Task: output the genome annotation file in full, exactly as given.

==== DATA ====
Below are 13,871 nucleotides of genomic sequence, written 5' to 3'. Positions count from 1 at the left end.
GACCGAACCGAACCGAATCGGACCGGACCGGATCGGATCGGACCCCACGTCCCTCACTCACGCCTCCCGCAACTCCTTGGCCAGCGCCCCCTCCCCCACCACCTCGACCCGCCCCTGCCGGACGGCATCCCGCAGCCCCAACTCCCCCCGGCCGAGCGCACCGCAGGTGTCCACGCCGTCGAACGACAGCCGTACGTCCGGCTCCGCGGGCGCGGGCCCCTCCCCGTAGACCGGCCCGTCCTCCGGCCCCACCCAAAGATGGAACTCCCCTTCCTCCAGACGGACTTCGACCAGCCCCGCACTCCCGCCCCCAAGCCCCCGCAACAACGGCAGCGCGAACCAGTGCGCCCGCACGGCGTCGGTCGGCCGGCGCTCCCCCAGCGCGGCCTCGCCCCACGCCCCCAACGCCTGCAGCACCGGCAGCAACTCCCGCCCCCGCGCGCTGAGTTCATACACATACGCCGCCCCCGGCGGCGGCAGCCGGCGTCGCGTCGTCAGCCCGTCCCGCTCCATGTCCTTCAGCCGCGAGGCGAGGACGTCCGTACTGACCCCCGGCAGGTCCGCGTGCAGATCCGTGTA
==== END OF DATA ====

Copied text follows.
Below are 13,871 nucleotides of genomic sequence, written 5' to 3'. Positions count from 1 at the left end.
GACCGAACCGAACCGAATCGGACCGGACCGGATCGGATCGGACCCCACGTCCCTCACTCACGCCTCCCGCAACTCCTTGGCCAGCGCCCCCTCCCCCACCACCTCGACCCGCCCCTGCCGGACGGCATCCCGCAGCCCCAACTCCCCCCGGCCGAGCGCACCGCAGGTGTCCACGCCGTCGAACGACAGCCGTACGTCCGGCTCCGCGGGCGCGGGCCCCTCCCCGTAGACCGGCCCGTCCTCCGGCCCCACCCAAAGATGGAACTCCCCTTCCTCCAGACGGACTTCGACCAGCCCCGCACTCCCGCCCCCAAGCCCCCGCAACAACGGCAGCGCGAACCAGTGCGCCCGCACGGCGTCGGTCGGCCGGCGCTCCCCCAGCGCGGCCTCGCCCCACGCCCCCAACGCCTGCAGCACCGGCAGCAACTCCCGCCCCCGCGCGCTGAGTTCATACACATACGCCGCCCCCGGCGGCGGCAGCCGGCGTCGCGTCGTCAGCCCGTCCCGCTCCATGTCCTTCAGCCGCGAGGCGAGGACGTCCGTACTGACCCCCGGCAGGTCCGCGTGCAGATCCGTGTA